Alexander Alyabiev (1787-1851) was born in Tobolsk, Russia, and died in Moscow. Between these dates he lead an action-packed life which included being convicted of homicide. He is best known as a composer of song, (where his chief contribution lies in his psychological enrichment of the subject matter, his subtle treatment of the words and his gradual assimilation of the characteristic features of folk idiom into Russian art music).
He was also leading composer for the Russian stage in the first half of the 19th. century. Most of his output consists of "opera-vaudeville" - situation comedy in verse that an actor could either sing, or failing that simply recite to the music. Between 1822 and 1836 he wrote the music for some 23 of these works. Aliabiev also wrote five true operas, although none of them made it to the stage in their entirety. However, they were a great influence on Aliabiev's contemporaries, particularly Alexander Dargomyzhsky.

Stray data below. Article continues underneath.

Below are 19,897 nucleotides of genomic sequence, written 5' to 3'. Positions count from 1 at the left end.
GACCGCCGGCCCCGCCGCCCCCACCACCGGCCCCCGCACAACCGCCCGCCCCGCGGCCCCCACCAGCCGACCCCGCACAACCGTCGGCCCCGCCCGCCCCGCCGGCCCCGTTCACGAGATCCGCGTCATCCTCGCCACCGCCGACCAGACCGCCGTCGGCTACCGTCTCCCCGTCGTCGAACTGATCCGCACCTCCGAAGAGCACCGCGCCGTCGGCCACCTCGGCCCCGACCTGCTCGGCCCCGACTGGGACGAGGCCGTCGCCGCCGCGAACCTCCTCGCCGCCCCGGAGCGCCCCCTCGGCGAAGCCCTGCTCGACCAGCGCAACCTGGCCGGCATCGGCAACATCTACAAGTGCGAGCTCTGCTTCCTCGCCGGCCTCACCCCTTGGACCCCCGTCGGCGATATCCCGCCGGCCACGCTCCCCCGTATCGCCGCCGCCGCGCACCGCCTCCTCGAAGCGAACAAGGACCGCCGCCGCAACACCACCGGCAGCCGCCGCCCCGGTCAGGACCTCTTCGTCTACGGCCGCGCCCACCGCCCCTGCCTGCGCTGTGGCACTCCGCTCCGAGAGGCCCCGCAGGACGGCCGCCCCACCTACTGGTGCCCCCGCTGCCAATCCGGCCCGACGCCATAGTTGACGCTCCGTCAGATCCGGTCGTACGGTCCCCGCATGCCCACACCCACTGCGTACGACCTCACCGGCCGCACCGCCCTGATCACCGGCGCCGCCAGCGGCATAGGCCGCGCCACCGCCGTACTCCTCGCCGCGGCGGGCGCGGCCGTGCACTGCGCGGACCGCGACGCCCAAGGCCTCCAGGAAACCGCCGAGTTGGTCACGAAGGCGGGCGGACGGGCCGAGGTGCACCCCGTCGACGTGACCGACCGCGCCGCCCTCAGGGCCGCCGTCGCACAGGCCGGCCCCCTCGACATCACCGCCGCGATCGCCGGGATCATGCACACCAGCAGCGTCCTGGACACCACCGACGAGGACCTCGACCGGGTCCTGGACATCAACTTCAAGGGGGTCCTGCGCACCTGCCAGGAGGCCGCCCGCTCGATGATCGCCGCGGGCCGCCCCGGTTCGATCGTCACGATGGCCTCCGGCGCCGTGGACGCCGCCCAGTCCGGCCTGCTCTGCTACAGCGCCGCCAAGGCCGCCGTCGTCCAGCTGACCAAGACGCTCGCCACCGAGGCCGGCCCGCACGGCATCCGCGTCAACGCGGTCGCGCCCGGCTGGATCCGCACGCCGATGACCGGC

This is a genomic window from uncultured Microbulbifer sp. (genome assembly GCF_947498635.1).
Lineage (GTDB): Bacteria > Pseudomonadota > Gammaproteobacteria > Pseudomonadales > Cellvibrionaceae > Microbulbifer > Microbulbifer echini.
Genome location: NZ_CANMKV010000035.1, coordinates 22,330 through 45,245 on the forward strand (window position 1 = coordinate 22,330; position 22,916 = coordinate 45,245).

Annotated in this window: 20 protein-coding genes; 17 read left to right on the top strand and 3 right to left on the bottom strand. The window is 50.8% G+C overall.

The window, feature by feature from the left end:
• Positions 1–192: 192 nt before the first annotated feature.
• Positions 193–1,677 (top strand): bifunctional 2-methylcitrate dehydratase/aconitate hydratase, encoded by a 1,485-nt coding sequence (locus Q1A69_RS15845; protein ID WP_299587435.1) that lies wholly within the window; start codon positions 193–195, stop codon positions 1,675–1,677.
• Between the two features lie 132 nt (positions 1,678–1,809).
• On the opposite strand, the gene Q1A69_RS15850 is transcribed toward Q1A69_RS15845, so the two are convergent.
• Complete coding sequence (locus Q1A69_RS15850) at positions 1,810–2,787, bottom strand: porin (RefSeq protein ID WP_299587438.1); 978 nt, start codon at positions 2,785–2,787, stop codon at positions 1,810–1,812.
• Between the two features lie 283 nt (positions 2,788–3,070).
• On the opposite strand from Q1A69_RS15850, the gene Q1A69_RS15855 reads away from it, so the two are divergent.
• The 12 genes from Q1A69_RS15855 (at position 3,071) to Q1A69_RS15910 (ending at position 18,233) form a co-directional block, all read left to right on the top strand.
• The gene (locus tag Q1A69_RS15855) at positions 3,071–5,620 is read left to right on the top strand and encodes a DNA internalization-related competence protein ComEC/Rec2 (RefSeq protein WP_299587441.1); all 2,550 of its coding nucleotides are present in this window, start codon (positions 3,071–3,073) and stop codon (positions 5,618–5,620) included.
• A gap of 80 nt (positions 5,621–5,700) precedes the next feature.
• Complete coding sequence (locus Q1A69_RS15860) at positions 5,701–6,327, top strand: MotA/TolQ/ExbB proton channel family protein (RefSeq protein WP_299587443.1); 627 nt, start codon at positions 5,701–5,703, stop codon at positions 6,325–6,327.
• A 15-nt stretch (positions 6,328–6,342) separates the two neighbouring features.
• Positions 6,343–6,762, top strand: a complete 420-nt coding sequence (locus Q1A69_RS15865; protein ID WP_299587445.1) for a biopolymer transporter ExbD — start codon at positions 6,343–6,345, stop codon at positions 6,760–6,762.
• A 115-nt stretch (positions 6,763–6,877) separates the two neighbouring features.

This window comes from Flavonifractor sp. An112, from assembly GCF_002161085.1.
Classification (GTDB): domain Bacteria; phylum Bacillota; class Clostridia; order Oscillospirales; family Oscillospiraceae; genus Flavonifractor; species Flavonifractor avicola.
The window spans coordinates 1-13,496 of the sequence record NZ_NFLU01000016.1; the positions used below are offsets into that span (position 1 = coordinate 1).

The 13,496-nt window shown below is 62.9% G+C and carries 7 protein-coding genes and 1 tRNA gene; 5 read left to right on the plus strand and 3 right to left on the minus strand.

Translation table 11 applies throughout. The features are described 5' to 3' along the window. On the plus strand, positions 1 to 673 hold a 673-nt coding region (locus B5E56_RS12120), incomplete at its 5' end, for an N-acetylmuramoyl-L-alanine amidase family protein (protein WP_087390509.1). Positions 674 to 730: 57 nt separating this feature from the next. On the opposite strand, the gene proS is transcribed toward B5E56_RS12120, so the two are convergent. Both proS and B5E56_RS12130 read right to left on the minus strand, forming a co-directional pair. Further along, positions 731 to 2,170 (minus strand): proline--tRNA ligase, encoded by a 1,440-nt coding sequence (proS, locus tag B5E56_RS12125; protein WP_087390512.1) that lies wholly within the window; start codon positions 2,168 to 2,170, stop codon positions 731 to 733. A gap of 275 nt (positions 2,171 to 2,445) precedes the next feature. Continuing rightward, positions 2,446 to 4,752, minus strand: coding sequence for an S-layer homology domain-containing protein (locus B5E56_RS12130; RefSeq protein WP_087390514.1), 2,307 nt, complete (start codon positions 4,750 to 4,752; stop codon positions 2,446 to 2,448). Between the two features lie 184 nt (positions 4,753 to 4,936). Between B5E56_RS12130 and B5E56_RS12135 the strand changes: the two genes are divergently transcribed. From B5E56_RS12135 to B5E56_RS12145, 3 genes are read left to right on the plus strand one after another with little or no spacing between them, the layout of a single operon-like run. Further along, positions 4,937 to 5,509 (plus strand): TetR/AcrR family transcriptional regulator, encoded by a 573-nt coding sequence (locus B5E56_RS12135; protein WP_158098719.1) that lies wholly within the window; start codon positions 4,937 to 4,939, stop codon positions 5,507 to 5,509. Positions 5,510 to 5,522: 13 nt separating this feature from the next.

In contrast to his lifestyle, Alyabiev's music is gently lyrical, graceful, and built on classical lines, rather like early Schubert.